Photography: A Hands On Artform

I’ve heard a lot of arguments against photography as an art form. One of my least favorites is “all you do is push a button! How is that art?” Well, plebeian, I’d be happy to explain that to you, if you’d allow me.

Being a photographer isn’t just b2016 -Ringing Rocks-38eing a person with a camera. Everyone has a camera these days. Everyone has a dozen photos of their cat or their own face or their cars. This isn’t what makes a photographer. What makes a photographer is the awareness of taking the photograph. Lining up the frame and having an awareness of self and timing and waiting for just that perfect moment or for the light to move or the leaf to fall. Photography is a lot about waiting, but it’s also about being proactive. For example: take this image. (Ringing Rocks Cliff)

Obviously, this isn’t a shot a person can take from anywhere. A hike is involved, a friend who is crazy enough to sit on the edge of a 30 foot drop is needed, and your own crazy self needs to climb up on a boulder that’s slick from the water kicking off a waterfall and your boyfriend is grabbing onto the back of your pants because, “You literally just said you could have majored in falling down! No I’m not letting go!”

Photography is a lot of sitting and waiting and a lot of sitting in front of a computer these days. I personally do a lot of editing there, especially since I shoot digital. But I never feel “hands off”. Sometimes “hands on” can be as simple as making decisions. Choosing to depart from your comfort zone and step out of yourself to make something incredible is why I do what I do. I want an opportunity to make some incredible art, I need to travel to that opportunity, whether it’s down the road to a studio or up a mountain. Being able to work out an exposure problem or a flash connection issue while I’m on the side of a cliff isn’t a problem all photographers face, and I understand that. However, there’s something ultimately rewarding about fixing issues like this on the fly. Knowing my equipment like an extension of my own body is part of being an artist. I know a painter who feels the same way about his brushes, a dancer who feels this way about her shoes.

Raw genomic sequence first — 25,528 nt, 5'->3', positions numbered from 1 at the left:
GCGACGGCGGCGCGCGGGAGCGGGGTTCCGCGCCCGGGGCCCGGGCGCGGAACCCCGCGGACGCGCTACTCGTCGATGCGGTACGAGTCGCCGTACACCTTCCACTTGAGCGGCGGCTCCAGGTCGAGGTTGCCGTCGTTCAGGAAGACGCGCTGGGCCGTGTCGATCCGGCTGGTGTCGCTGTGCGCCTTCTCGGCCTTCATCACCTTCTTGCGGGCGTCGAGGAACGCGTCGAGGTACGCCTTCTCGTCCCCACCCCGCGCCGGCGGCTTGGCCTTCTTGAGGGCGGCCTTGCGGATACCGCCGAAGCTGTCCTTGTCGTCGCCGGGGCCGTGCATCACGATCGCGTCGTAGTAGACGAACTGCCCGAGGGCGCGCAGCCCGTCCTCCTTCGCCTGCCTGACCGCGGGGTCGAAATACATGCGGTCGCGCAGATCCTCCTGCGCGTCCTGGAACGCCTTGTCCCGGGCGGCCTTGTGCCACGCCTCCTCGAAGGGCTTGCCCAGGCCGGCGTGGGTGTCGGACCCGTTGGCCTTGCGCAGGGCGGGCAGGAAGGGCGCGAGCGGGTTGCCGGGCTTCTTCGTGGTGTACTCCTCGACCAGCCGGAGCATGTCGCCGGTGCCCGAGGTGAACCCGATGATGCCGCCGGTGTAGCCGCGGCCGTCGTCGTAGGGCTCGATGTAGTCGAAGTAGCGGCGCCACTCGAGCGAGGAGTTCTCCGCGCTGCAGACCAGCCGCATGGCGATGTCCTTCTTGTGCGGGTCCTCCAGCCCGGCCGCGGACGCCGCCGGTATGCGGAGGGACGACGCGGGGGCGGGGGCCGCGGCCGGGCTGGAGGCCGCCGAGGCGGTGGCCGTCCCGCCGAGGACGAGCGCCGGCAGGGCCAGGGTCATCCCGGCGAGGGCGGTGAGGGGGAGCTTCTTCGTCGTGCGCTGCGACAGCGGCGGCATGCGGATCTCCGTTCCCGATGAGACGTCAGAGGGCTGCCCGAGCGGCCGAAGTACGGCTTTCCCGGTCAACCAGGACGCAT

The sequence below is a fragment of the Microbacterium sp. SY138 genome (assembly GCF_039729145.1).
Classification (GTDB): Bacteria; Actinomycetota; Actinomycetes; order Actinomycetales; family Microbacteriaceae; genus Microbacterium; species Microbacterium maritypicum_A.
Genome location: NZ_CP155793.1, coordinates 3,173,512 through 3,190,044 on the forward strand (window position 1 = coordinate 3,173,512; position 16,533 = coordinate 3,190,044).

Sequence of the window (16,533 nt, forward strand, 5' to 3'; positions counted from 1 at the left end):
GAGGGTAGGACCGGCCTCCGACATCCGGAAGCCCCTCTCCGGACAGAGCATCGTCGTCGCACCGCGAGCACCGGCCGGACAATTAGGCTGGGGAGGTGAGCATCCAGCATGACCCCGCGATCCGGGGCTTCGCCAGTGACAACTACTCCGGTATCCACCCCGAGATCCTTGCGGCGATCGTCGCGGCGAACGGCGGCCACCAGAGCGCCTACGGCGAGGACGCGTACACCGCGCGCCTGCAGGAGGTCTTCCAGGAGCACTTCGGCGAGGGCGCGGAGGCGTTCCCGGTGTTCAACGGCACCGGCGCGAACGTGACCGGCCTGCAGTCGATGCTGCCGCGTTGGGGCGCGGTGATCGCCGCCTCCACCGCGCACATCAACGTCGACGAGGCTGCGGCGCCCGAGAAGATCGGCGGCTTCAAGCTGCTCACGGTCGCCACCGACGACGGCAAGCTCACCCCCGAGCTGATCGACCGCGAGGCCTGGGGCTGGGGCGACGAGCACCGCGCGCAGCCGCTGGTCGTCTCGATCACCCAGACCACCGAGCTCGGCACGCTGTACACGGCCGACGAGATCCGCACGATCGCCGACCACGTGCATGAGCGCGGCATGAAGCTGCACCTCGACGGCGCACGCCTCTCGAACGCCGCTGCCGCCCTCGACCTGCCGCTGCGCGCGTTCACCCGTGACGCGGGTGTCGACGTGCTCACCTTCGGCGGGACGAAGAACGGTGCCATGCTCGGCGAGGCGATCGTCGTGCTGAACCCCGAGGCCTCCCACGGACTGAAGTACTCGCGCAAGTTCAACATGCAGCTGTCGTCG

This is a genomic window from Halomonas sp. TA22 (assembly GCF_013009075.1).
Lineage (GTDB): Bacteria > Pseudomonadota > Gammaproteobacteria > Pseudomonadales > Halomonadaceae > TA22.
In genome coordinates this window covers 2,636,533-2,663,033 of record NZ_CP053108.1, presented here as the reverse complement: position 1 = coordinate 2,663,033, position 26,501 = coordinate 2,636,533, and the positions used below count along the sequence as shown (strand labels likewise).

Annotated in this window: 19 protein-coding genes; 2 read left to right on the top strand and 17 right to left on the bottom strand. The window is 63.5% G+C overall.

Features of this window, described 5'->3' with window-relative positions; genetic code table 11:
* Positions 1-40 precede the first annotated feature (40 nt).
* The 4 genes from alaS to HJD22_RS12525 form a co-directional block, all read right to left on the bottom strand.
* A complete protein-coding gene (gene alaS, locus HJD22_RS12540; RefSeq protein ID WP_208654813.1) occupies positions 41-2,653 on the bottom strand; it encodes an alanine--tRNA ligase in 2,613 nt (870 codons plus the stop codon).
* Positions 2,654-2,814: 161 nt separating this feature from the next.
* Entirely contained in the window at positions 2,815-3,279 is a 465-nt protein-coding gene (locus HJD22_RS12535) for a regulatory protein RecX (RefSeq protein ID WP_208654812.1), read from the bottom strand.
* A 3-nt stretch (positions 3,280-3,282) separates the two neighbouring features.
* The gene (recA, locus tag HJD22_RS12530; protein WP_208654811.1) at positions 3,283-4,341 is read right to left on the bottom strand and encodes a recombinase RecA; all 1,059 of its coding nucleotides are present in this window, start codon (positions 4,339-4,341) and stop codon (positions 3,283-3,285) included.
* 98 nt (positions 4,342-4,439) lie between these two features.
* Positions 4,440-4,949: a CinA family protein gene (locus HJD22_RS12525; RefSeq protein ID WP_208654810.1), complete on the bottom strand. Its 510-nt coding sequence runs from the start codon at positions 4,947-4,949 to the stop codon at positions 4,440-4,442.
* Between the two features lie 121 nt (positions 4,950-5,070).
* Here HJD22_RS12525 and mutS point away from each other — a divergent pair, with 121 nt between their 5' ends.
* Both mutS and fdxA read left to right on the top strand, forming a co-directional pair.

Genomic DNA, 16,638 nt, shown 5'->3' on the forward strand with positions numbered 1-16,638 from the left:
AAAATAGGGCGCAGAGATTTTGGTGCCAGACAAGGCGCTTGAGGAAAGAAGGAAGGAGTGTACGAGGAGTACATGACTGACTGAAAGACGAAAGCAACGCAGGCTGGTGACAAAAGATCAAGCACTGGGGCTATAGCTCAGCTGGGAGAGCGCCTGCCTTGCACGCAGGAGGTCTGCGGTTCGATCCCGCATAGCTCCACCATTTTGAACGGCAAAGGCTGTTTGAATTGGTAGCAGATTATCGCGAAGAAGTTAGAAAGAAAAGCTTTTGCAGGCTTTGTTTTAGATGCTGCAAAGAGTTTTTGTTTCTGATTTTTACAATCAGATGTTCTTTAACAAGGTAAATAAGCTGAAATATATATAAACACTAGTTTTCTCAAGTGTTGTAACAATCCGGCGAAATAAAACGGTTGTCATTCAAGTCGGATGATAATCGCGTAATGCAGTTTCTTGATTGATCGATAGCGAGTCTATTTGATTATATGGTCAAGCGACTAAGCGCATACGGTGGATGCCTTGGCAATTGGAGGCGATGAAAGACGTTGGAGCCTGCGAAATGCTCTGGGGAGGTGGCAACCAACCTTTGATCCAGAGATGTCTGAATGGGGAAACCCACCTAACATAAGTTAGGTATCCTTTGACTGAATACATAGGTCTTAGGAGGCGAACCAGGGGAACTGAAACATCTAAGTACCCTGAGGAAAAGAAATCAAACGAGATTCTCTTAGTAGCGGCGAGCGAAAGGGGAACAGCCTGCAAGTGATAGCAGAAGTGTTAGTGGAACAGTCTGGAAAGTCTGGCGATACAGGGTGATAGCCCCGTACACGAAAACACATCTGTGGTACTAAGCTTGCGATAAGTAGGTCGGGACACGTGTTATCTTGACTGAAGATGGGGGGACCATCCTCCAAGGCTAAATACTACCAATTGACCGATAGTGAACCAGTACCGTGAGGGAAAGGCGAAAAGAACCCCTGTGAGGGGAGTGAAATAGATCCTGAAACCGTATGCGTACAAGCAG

Photography has always been seen as a way to distance yourself from situations. War photographers speak about using their cameras as ways to remove themselves from the horrors of reality, and instead focus on the viewfinder. I disagree. I have always found that documenting an event, person, or object makes it stand out ever clearer in my mind and memory. Photography is as hands on as it is eye opening. The litany of choices you have to make in order to create one single frame can take hours. Today’s “shutterbug” mentality puts a haze over how photography is viewed. Taking a million photos doesn’t make you a photographer. Obsessing over details and doing something kinda crazy just to get that one shot? That’s more like it.

caitlin head shotCaitlin Spiess is a photographer and writer from Bucks County, PA who holds a B.S. in Fine Art Photography from Hofstra University. When not having an existential crisis about her legacy, she’s either photographing her cats or searching for her next project. You can find more of her work at



Politics & Poetry

We’re starting something new here at HOOT, which is getting the inside perspective from artists that we admire. This includes their artistic vision for one of their pieces, a critical response – or close read – of a work of art, and how different artists approach their medium. We’re starting with the brilliant Alex Simand, who you’ll hopefully be seeing a lot of in the future. He details the thought and POV behind his poem dealing with the recent Brexit.